Eastern redbud (Cercis canadensis) produces pretty pink flowers in the spring which add a colorful touch to spring salads.
There weren’t many of these trees, or at least, they weren’t easy to find. In the spring, the flower clusters on their branches will stand out much more clearly since the other deciduous trees will still be bare.
There were a few black locust (Robinia pseudoacacia) trees (which I failed to get any good pictures of) but there will be no missing their fragrant drooping white flowers in the spring.
I discovered white bergamot (Monarda clinopodia) – also known as basil bee balm – which is an interesting contrast to the wild bee balm (Mondarda fistulosa) in my area.
The smell of the crushed leaves is minty aroma, and would probably make a tasty tea. My local bee balm, with its lavender flowers, has more of an oregano smell to it. There wasn’t a lot of the white bergamot though, so the few plants should probably be left alone, or even encouraged to grow by giving them space.
Roots & Tubers
I located both chicory (Cichorium intybu) and Queen Anne’s lace (Daucus carota) along the driveway but nowhere else on the property. Of course by the time you see the flowers on each, it is too late to harvest the roots which grow bitter and tough. Additionally, neither plant was present in sufficient quantity to be worth harvesting.
On the other hand, Jerusalem artichokes (Helianthus tuberosus) were downright abundant. This was a real surprise for me because I am used to Jerusalem artichokes, aka sunchokes, growing in fields, along roadsides, or by creeks. Here they were thick under the cover of the young forest.
The property owners could harvest some or all of the tubers after the first frost (or throughout the winter if the ground isn’t too frozen). The cold helps convert the inulin (which can cause fragrant digestive disturbances) to sugar, making it easier to digest. It’s impossible to harvest every single tuber, plus Jerusalem artichokes will grow better if they are thinned out regularly.
Chanterelles (or at least evidence thereof) (Cantharellus spp.) I know this is a terrible photo, but this is where the chanterelles had been. Yes, I’m talking about the orange mushy things in the center and lower right. Maybe not enough for a full meal, but at least a tasty addition to some other dish featuring more conventional mushrooms.
There were also a few specimens of oyster mushrooms (Pleurotus ostreatus). These were somewhat past their prime, so I chose not to harvest them. There were other, older fruiting bodies on the dead tree as well, so a few days after the next good rain it would be worth checking for any new mushrooms.
There were some interesting other wild edibles on nearby roadsides that were worth mentioning.
Elderberry (Sambucus spp). I recognized this plant much more readily now that I have some of my own growing at home! The clusters of berries are slowly turning black, indicating they are ripe. Remember the unripe berries are toxic, and even the ripe berries must be cooked before using to destroy the remaining toxin in their seeds.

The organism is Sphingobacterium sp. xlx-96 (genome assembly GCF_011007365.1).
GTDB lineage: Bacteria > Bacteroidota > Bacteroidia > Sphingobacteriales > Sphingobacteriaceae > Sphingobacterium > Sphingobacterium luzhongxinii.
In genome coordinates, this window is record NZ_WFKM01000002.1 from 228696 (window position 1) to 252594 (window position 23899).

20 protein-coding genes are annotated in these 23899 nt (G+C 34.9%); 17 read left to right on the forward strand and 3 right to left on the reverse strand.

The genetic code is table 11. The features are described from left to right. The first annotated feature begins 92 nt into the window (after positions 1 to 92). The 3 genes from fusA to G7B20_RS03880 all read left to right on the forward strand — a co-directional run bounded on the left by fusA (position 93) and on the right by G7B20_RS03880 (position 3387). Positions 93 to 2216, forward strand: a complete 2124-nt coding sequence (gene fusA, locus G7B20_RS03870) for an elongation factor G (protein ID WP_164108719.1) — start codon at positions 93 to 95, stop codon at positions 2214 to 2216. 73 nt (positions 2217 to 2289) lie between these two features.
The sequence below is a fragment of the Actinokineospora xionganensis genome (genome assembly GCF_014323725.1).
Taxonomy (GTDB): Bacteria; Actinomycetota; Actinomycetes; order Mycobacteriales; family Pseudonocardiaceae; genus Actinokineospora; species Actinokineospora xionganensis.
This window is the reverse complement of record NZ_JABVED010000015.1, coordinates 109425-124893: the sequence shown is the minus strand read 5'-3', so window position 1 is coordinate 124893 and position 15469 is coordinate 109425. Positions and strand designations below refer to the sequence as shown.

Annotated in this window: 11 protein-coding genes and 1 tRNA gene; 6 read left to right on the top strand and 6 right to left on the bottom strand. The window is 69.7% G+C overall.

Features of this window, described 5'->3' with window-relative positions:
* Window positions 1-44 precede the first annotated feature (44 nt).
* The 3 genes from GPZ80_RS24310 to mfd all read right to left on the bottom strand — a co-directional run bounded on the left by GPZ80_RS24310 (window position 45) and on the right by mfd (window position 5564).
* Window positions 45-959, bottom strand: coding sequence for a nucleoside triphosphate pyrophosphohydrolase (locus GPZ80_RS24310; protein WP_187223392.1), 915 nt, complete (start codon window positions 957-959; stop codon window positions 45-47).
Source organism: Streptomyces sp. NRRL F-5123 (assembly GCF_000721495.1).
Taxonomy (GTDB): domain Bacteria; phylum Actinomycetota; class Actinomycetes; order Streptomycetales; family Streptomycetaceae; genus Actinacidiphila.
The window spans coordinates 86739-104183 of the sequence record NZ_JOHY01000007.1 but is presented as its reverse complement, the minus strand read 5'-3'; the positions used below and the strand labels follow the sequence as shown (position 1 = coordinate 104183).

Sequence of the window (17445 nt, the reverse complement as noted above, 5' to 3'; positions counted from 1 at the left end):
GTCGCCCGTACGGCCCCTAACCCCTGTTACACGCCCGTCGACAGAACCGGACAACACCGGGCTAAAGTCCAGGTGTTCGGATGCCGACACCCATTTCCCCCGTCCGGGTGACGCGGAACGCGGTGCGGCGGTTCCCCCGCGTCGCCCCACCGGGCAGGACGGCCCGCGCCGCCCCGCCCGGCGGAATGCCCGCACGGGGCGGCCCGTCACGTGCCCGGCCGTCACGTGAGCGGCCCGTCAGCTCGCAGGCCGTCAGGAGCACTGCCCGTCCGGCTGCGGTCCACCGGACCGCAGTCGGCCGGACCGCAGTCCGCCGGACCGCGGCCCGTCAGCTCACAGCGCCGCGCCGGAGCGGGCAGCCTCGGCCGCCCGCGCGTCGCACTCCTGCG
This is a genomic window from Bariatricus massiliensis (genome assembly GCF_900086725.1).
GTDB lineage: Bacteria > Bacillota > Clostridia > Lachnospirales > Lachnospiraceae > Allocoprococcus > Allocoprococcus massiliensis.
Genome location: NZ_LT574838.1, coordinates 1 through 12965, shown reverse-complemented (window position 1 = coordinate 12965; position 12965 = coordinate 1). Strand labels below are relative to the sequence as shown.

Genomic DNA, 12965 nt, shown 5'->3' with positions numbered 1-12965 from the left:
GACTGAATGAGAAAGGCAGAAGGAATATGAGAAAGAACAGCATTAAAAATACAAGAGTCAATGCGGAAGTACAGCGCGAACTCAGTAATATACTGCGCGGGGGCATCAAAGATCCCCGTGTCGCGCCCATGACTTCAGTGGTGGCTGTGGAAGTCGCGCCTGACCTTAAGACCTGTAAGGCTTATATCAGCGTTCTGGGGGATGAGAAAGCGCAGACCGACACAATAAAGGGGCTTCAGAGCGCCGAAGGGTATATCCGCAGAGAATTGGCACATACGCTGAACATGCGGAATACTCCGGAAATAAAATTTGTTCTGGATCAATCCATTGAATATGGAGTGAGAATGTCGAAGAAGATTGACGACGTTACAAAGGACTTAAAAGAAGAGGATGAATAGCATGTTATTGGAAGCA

Milkweed (Asclepias syriaca): No photos of this one, since I figure I’ve tortured everyone enough with milkweed in previous posts!
Oh no! Knotweed (Polygonum cuspidatum)! I am constantly on the lookout for this super invasive weed everywhere I go, and I was dismayed to find it just down the road from the property I was surveying.
Knotweed always poses a sticky ecological situation. Do you let it take over and destroy the local ecosystem? Or do you bomb it with glyphosate and destroy the local ecosystem? (That’s a trick question… you eat as much of it as you can, of course!)
Edibles Not Present
In addition to the wild edibles on (or nearby) the property, there were some notable absences. For example, there was no sign of the typical edible weeds that follow for human habitation – amaranth, dandelion, pokeweed, lambsquarter, purslane, wild lettuce etc.
We also didn’t find any spicebush, pawpaw, mayapples or other understory layers that I see regularly in my local woods. Or most kinds of fruit tree: mulberry, persimmon, wild cherries or crab apples.
Interestingly, there was also no sign of prickly pear. Why did I expect to see it? The last property we had looked at with mostly shale ground was covered in prickly pears. I had high hopes for this land as well, but there was not a single cactus to be found.
A Spring Visit
I hope to return in the spring, to see whether spring ephemerals such as trout lily or ramps appear. Given the history of the land as a former timber operation, I am not sure whether the soil would have been disturbed too much in recent history for these delicate plants to have become established.
I consulted the books below for this report. Note: I am not an affiliate marketer and I do not get commissions if you buy these books from Amazon.com. I highly recommend looking for them at your public library.
Samuel Thayer, Nature’s Garden.
Marie Viljoen, Forage, Harvest, Feast.
Chris Bennett, Southeast Foraging.
Leda Merideth, Northeast Foraging.
I also used the following websites:
Plight to Freedom about Basil Balm
Maryland Biodiversity Project (yes, I know Maryland is not West Virginia… but they share a lot creatures and habitats!
If you would like to support my work, you can hire me to perform a wild edibles assessment for property in the northern WV, central MD, northern VA, or southern PA area; hire me to speak or write about foraging, permaculture and sustainability; or consider making a donation.
[…] of shale. In other foraging adventures – even in West Virginia and even on shale, like the Fort Ashby assessment – I have been unable to find any evidence of these edible […]
[…] – just a few, unlike the Fort Ashby property where grapes seemed to cover […]